Irene Bobs loves fast driving. Her husband is the best car salesman in south eastern Australia. Together they enter the Redex Trial, a brutal race around the ancient continent, over roads no car will ever quite survive. With them is their lanky fair-haired navigator, Willie Bachhuber, a quiz show...
Recommended by Katharine Grant, and 1 others.

Katharine GrantEven for a writer as experienced as Peter Carey it’s hard to write a rollicking picaresque which has, at its heart, the infamy of colonial oppression. We read this book with huge admiration, amused, amazed and moved in equal measure. (Source)

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The Long Take

A Noir Narrative

From the award-winning British author—a poet's noir narrative that tells the story of a D-Day veteran in post-war America: a good man, brutalized by war, haunted by violence and apparently doomed to return to it, yet resolved to find kindness again, in the world and in himself.

Walker is a D-Day veteran with post-traumatic stress disorder; he can't return home to rural Nova Scotia, and looks instead to the city for freedom, anonymity and repair. As he finds his way from New York to Los Angeles and San Francisco, we witness a crucial period of fracture in American history,...

Kwame Anthony AppiahIt is a poem, mostly; it’s in free verse. Anybody who reads seriously admires writers who can make the constraints work—who can set themselves a challenge, a formal challenge, and solve it….. I admired this book very much. Again, you might say, ‘Oh, you just put a poem on there because you thought it would be edgy and different.’ But it’s on there because we all loved it and we admired it. (Source)

Katharine GrantOriginal, innovative and, in our judgement, durable, with writing of such power that you occasionally have to stop to recover. The Long Take is a work of supreme artistry. Walter Scott would have read it and marvelled. (Source)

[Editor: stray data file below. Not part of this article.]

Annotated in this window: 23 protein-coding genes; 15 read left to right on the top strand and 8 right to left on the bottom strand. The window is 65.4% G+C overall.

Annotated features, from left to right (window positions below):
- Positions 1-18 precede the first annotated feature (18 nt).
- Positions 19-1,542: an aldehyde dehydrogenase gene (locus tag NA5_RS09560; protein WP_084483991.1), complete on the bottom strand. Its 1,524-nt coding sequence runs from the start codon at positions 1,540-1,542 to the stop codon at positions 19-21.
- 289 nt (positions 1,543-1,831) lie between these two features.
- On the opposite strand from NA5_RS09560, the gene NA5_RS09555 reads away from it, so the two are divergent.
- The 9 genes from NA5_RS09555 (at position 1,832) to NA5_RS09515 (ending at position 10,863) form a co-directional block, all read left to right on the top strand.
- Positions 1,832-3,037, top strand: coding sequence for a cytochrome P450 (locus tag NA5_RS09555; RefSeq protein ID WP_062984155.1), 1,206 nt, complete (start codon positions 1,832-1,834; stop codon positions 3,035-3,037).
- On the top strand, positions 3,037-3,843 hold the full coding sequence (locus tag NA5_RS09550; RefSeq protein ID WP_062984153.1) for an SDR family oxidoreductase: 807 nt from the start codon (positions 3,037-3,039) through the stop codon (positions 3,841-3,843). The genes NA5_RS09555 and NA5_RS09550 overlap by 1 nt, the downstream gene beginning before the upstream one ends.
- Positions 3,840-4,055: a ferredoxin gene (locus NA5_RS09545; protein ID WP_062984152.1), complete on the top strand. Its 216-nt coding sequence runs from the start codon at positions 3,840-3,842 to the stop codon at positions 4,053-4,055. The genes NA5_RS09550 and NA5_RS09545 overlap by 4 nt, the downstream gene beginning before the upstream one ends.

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It is 1945, and London is still reeling from years of war. Fourteen-year-old Nathaniel and his older sister, Rachel, seemingly abandoned by their parents, have been left in the care of an enigmatic figure they call The Moth. They suspect he may be a criminal and grow both more convinced and less concerned as they come to know his eccentric crew of friends: men and women with a shared history, all of whom seem determined now to protect and educate (in rather unusual ways) the siblings. But are they really what and who they claim to be? And how should Nathaniel and Rachel feel when their mother... more
Recommended by Barack Obama, Katharine Grant, and 2 others.

Barack ObamaAs 2018 draws to a close, I’m continuing a favorite tradition of mine and sharing my year-end lists. It gives me a moment to pause and reflect on the year through the books I found most thought-provoking, inspiring, or just plain loved. It also gives me a chance to highlight talented authors – some who are household names and others who you may not have heard of before. Here’s my best of 2018... (Source)

Katharine GrantWarlight is a book of mysteries shrouded in detail: life in the nether regions of a smart hotel; the watery byways of East London down which greyhounds are smuggled. And matching the mysteries are the people: the Moth, the Darter; Marsh Felon. It’s a book to read and re-read. (Source)